Sunday, November 06, 2005

Alito: For Freedom ... from Fags

Talk about creative spin. This is what passes for centrist judges these days ...

According to AP, the Bush Administration is offering reporters thick briefing books making it clear that Samuel Alito would be a moderate justice and not the scum-sucking conservative posited by some liberal groups:

"On the issue of free speech, White House officials sought to rebut what they called the allegation that Alito 'is an ideological conservative who would be too deferential to the government and do too little to protect the First Amendment right to free speech.'

"Officials cited Alito's opinion in the 2001 case of Saxe v. State College Area School District. In the unanimous ruling, the 3rd Circuit struck down a school's anti-harassment policy, saying it was a violation of the free speech clause in the First Amendment.

"A group of students who identified themselves as Christians had challenged the policy, saying their religion teaches them that homosexuality is a sin and they believe 'they have a right to speak out about the sinful nature and harmful effects of homosexuality.'"

What? Is that a fucking joke? The White House scurries around to prove that Alito supports the First Amendment, and the best they can offer is a decision in which he helped allow the wholesale taunting and harassment of gay college students? Alito and his colleagues were firm on the Constitution. No free-speakin' students would be told they couldn't stand with a bullhorn outside a gay student's dorm room and give that hell-lovin' queer a piece o' their mind, no siree bobcat tail.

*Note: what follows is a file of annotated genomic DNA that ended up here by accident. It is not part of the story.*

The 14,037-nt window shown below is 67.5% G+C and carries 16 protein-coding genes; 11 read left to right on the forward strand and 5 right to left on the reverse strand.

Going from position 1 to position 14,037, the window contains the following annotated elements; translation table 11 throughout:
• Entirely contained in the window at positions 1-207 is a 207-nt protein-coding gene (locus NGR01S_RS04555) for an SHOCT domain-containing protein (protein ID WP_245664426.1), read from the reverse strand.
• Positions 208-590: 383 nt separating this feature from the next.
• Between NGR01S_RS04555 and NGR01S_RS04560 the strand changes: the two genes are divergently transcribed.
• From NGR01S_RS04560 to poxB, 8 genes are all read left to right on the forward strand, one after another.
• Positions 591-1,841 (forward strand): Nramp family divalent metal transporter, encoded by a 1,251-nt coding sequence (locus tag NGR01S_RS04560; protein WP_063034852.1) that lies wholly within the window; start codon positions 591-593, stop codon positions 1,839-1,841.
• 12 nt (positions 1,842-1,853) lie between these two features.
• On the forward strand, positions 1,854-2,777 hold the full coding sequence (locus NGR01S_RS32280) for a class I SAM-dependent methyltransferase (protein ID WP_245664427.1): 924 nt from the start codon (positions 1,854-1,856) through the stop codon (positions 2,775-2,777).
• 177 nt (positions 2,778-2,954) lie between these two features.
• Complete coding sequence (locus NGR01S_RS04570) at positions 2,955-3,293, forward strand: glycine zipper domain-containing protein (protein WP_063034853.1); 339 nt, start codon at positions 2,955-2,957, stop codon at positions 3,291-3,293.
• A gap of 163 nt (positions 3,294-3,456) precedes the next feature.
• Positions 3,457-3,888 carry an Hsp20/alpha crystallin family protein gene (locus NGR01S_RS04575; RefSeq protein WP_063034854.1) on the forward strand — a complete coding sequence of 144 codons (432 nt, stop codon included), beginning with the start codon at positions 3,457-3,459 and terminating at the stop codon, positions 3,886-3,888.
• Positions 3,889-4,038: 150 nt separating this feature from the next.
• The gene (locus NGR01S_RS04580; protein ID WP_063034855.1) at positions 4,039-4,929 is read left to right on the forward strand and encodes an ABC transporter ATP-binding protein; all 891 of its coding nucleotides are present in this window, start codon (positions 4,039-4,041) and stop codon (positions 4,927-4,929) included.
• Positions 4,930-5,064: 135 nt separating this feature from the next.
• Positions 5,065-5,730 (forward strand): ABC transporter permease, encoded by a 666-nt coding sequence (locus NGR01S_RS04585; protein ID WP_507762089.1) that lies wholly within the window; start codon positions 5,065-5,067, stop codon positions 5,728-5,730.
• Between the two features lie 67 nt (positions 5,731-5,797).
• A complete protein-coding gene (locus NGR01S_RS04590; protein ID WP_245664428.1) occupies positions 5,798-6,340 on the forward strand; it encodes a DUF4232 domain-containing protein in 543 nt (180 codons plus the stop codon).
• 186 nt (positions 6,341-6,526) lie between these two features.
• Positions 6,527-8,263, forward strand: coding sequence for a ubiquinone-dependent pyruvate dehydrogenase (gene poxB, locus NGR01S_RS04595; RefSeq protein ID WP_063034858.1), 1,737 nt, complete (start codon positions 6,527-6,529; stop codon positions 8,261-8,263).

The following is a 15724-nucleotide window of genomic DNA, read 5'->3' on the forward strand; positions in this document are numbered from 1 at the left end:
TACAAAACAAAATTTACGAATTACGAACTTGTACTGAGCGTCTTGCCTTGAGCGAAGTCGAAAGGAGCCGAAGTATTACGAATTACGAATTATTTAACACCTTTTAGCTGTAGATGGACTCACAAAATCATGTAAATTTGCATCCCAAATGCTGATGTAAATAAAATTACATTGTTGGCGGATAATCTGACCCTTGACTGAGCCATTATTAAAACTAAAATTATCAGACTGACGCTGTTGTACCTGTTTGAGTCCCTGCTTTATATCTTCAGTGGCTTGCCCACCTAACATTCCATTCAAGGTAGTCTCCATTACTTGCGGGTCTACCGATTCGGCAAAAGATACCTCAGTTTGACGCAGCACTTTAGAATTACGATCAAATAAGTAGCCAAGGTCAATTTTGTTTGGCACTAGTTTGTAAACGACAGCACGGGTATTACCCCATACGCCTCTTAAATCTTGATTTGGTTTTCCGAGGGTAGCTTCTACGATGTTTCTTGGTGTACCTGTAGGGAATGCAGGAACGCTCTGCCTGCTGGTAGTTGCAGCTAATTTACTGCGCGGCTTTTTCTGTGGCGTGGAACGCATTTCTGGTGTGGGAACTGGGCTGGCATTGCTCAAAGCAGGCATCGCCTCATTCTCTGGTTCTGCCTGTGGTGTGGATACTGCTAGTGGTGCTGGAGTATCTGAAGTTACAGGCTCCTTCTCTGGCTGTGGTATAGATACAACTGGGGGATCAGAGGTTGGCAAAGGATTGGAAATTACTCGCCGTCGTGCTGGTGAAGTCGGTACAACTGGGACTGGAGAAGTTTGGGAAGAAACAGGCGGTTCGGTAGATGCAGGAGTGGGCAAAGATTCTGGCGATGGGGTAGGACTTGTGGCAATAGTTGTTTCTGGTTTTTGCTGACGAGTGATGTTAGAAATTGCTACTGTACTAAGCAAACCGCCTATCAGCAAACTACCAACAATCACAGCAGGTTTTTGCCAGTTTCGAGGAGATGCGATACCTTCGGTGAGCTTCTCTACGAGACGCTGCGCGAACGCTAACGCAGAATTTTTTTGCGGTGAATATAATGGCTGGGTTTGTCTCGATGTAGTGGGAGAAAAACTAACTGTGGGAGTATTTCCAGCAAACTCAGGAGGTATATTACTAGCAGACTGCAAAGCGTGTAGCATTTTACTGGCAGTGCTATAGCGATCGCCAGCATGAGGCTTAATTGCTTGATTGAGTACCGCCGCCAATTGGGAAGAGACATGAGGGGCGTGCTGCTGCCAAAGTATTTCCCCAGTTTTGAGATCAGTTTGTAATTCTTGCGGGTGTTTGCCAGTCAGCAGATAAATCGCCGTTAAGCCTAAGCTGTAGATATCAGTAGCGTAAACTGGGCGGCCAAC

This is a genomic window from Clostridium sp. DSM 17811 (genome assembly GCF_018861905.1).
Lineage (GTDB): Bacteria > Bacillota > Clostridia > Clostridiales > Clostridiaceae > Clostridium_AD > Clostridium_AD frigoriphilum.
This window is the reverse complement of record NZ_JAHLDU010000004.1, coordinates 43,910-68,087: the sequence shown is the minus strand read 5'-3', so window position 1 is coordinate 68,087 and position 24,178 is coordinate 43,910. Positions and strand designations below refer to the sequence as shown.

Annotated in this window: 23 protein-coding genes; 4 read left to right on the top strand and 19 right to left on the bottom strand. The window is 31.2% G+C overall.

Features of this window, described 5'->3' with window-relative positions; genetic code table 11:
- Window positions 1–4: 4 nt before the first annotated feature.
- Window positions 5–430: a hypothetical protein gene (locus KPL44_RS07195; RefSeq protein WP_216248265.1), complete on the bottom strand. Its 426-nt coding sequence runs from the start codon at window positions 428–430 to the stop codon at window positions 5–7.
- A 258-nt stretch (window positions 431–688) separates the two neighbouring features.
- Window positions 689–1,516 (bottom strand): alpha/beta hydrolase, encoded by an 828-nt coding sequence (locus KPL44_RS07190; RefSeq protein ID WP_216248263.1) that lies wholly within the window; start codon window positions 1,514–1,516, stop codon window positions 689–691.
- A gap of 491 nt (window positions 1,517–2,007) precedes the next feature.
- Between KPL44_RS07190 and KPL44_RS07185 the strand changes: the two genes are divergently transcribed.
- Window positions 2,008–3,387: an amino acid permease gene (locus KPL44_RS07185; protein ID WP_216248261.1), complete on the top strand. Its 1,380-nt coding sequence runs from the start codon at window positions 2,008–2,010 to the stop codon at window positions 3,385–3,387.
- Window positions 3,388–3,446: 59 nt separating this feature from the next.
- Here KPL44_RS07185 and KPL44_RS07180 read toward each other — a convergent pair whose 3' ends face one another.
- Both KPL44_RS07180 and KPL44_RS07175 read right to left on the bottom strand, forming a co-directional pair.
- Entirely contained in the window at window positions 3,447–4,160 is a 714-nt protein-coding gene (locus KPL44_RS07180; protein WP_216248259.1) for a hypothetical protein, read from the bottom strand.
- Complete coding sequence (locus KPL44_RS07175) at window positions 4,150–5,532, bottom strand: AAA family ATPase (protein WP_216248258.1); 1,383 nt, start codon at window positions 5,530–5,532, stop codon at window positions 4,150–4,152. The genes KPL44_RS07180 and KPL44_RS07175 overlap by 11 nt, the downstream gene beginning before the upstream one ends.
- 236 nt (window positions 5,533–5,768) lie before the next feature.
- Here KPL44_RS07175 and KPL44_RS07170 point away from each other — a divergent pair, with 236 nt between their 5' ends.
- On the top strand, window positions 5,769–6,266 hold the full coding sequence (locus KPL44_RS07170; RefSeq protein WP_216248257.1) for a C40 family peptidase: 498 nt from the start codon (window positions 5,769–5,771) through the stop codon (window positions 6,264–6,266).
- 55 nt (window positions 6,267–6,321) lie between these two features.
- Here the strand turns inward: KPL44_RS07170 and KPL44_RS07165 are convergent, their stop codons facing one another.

Hey, why doesn't the White House really try to impress us? Let's see where Alito stands on incidents of free expression that don't conceivably involve a burning cross.

3 Comments:

At 6:53 PM, Anonymous Brett said...

"they have a right to speak out about the sinful nature and harmful effects of homosexuality."

I admit I don't know what form the "speaking out" took. so it may indeed have been harmful. But I don't read you offering any evidence that it involved bullhorns, taunting or harassment, let alone burning a cross. In fact, since the case involved a public high school, that kind of behavior can be prohibited, and the courts have upheld a school administration's right to do so. Hyperbole like this doesn't advance your argument and allows people to dismiss it without fully considering whether or not it has merit (and I, for one, think it may).

On a complete tangent to this post, but related to your earlier one, congratulations on the impending arrival -- If you can find a cut of Jonathan Brandmeier's "How'm I Gonna Be a Dad?" I think you'll find yourself nodding along as you laugh.

 
At 7:53 PM, Blogger Chase McInerney said...

Well, good point, Brett... I guess I spiraled off a bit.

What strikes me as strange isn't so much the decision as the fact that the White House included it to bolster the idea that Alito is a strong proponent of the First Amendment.

I think the use of the opinion itself is cynical ostensibly using to mollify moderates when the subtext is such an obvious wink-wink-nudge-nudge to the Christian Right. I suppose that's what bothers me most.

Forgive the hyperbole. I'll blame it on impending parenthood.

 
At 8:23 PM, Anonymous Brett said...

I think you're dead on target on the cynicism. The opinion itself is a pretty typical judicial smackdown on a public school speech code that is written too broadly. Courts all over the country regularly act that way when someone brings a suit against one of these kinds of codes. The selection of the issue is a clumsy attempt to mollify a base, but use moderate colors to paint the picture. I'd much rather the administration let Judge Alito give his own answers so I can see what he's like. Not only would he then demonstrate if he really is suitable for the court, the way John Roberts did, but it would also show they have confidence in his ability to do so. I'd think that would go a lot longer in the swaying of the on-the-fence crowd than this kind of hackneyed gamesmanship.

 

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